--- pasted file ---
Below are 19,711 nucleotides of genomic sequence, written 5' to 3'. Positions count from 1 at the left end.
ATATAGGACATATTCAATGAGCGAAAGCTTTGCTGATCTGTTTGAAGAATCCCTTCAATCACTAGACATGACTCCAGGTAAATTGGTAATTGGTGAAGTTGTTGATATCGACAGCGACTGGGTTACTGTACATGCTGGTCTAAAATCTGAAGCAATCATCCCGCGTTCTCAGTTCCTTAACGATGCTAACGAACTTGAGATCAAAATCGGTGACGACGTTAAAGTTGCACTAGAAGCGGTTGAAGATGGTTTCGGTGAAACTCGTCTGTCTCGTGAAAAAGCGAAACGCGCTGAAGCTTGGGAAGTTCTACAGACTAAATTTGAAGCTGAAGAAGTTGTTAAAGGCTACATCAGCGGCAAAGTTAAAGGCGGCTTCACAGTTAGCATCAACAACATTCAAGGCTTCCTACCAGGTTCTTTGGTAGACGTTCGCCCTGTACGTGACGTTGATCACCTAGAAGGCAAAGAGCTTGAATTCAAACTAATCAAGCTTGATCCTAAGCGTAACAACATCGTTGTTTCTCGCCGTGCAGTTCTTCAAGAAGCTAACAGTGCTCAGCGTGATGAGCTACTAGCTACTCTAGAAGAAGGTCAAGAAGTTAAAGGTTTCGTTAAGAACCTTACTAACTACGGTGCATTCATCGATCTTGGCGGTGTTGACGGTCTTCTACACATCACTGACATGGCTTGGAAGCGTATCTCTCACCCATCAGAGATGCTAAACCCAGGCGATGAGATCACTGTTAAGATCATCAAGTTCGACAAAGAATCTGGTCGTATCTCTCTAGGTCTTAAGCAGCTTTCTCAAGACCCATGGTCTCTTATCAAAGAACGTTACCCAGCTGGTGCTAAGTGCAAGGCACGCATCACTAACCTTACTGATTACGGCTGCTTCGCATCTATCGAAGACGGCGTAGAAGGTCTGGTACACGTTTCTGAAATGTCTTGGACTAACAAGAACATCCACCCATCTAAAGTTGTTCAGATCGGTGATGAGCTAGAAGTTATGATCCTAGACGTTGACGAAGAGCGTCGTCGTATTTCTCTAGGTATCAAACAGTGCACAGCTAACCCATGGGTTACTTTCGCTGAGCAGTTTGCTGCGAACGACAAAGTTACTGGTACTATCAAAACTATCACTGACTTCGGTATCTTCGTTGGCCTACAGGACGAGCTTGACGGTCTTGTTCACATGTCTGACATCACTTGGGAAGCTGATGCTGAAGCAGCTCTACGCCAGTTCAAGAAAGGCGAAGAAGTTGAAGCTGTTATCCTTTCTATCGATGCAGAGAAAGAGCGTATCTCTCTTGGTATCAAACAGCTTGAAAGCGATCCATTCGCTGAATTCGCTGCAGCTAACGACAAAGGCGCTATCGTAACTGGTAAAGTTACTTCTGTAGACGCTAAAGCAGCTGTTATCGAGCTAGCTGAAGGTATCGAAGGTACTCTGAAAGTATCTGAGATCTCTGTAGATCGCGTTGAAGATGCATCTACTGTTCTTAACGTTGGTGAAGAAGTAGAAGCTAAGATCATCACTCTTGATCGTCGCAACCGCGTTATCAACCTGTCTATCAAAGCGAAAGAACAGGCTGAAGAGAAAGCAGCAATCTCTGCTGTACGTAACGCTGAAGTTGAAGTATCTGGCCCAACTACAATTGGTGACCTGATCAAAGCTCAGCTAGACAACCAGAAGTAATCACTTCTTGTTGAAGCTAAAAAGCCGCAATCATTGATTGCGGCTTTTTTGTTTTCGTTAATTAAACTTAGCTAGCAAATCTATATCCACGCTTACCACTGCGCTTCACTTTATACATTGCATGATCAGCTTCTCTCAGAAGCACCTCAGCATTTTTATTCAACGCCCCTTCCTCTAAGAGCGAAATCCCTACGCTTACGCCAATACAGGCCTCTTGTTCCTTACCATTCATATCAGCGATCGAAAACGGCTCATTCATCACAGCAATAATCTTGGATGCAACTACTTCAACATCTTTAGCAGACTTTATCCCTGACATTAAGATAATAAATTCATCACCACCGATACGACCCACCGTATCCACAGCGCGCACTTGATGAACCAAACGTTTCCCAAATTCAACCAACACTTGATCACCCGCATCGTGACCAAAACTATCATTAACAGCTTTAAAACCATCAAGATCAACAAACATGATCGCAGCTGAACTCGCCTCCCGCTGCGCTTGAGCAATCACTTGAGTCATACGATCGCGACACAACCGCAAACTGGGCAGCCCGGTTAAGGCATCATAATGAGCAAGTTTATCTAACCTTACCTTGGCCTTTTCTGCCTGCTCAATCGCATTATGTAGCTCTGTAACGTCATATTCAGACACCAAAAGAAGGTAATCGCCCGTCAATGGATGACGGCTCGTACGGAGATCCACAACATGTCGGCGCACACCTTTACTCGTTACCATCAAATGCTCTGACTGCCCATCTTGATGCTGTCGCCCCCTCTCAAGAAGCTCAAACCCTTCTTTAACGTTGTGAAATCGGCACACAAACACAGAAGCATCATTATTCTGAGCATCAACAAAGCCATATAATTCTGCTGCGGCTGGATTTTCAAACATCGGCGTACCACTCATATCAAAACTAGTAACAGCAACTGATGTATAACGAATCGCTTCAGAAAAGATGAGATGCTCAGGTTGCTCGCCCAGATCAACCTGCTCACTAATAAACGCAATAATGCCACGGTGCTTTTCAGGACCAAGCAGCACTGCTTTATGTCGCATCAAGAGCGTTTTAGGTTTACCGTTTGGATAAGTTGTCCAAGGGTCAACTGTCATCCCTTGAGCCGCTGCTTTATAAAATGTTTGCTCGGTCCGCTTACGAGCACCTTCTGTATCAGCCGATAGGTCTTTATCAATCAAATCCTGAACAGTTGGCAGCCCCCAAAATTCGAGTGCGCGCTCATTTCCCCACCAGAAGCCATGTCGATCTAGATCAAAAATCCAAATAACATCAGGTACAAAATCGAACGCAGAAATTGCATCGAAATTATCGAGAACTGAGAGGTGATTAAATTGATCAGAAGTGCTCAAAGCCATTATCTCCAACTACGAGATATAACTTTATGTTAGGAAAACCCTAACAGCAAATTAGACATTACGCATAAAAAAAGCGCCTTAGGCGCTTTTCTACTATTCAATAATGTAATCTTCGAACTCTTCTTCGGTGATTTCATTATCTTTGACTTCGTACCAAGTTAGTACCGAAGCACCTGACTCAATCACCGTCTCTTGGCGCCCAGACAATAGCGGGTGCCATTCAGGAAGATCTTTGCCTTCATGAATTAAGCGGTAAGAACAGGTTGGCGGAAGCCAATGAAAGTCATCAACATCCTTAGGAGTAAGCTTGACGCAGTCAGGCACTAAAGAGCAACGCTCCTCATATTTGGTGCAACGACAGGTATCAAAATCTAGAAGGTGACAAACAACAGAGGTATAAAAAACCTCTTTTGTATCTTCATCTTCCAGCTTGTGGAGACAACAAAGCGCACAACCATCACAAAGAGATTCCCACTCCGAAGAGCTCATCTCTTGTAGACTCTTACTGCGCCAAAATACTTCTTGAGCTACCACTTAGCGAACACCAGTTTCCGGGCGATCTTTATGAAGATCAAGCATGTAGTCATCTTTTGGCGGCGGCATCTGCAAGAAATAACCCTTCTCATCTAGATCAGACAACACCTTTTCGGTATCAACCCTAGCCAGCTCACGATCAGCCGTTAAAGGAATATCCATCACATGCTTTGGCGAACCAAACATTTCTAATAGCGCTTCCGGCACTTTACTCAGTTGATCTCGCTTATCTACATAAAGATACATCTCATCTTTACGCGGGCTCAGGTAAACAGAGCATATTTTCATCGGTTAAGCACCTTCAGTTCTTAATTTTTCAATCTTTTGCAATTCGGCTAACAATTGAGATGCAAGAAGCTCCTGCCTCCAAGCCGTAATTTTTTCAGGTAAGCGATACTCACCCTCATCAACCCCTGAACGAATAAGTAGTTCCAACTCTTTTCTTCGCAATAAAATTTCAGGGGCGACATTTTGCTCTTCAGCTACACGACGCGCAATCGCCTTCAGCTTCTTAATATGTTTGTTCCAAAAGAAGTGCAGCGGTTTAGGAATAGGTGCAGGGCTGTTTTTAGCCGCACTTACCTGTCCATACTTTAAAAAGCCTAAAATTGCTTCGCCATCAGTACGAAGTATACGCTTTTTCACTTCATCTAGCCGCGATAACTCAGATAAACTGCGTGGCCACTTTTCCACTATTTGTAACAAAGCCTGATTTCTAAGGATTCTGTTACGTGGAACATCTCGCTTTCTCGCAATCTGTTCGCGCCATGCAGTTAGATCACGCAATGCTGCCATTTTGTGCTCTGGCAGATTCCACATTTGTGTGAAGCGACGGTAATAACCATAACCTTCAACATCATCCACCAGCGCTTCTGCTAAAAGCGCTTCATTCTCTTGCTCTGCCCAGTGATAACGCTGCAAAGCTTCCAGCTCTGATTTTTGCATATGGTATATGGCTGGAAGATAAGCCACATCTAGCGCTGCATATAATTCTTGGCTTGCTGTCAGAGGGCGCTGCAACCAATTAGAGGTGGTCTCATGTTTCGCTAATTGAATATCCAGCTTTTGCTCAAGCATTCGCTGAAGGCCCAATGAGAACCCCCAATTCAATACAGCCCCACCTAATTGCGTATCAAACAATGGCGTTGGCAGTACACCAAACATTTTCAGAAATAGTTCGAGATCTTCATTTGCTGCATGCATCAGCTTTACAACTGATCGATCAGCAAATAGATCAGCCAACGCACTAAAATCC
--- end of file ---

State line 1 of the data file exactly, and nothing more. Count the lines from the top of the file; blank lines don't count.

Below are 19,711 nucleotides of genomic sequence, written 5' to 3'. Positions count from 1 at the left end.